[With the introduction of in-CAD simulation tools, more and more design engineers are analyzing their own models. In this article, our FEA expert introduces the techniques the pros use to prepare models for analysis, so CAD designers can get more reliable results when they run simulations.]
When you develop a design, and build a CAD model, one of the objectives is to ensure that it provides a very tight definition of the design intent of the component or assembly.
A challenge with Finite Element Analysis (FEA), is that it now introduces a whole raft of new requirements which will affect the geometry. In this article I review some of these requirements, and hope to provide a basis for planning how to migrate the CAD model into a form ready for analysis
There are a range of requirements that FEA exerts over the geometry. They can be broken down into five main areas:
The actions that need to be taken on the CAD geometry are common across all five areas. These actions include:
Idealization is a process where we take the 3D definition of the component, and change it to a more abstract representation. This can include using 2D thin shell elements, to represent plate and shell type structures, and using 1D beam elements to represent beam-like sections of the structure.
The FEA model can also include the use of spider elements and lumped mass elements, to represent components that do not need to be modeled in detail. Springs and connectors can be used to simulate joints, and so on.
There are many motivations for doing this, including avoiding the cost and complexity associated with large numbers of 3D solid elements, improving the accuracy of the structural response, and simplifying the form of stress output so that it can be more easily interpreted.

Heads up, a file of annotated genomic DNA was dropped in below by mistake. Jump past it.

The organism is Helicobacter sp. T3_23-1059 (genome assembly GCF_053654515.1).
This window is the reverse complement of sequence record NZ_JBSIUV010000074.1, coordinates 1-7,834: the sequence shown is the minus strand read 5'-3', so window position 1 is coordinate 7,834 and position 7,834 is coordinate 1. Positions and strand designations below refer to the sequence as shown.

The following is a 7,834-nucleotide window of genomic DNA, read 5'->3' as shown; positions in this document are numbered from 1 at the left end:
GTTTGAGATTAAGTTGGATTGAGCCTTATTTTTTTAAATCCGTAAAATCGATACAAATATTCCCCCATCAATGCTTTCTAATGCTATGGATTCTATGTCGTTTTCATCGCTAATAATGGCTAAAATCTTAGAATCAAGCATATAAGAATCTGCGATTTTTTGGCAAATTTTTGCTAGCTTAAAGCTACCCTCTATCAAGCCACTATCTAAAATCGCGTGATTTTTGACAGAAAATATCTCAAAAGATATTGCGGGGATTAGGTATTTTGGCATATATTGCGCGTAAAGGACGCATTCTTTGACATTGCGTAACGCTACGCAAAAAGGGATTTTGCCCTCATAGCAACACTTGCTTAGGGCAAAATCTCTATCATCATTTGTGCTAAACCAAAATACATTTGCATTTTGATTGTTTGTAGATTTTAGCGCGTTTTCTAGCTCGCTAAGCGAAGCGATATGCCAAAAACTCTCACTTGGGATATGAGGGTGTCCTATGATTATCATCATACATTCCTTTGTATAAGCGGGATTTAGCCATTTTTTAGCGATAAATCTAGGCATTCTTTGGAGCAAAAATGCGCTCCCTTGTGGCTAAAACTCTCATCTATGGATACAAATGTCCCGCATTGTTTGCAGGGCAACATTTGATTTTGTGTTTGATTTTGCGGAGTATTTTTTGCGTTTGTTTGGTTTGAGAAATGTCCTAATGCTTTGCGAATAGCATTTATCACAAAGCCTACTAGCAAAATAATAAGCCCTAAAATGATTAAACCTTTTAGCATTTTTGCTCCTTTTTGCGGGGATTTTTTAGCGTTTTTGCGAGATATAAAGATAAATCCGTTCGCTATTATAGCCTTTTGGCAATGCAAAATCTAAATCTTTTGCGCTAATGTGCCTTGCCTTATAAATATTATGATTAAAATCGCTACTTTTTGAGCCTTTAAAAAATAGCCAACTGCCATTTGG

At its simplest level, the process can include de-featuring CAD details which are not needed in the FE analysis. Holes and external radii are typical examples of this. The general rule is that features that are not influencing the strength, or stiffness, can be ignored
One of the most important objectives when creating an FEA mesh is to put small, regular shaped elements in regions where we anticipate high stresses. The accuracy of the stresses in the FEA method totally depends on the size and quality of the elements. Small elements throughout an FEA model, can have a very big penalty in terms of the solution time and the amount of computer memory required. So, there is a trade-off between cost and accuracy.
There are dedicated meshing controls in the FEA preprocessor tools, which will work on existing geometry. However, if we leave it at that, we are greatly limiting our opportunities to control the mesh. Imprinting surfaces, splitting bodies or other techniques can help guide the flow of the mesh in a very powerful way. It takes some experience working within the CAD environment to develop efficient techniques. Frankly, it is an art rather than a science. Then again much of CAD model creation is rather like that! I would really recommend this as a technique for designers to start to experiment with.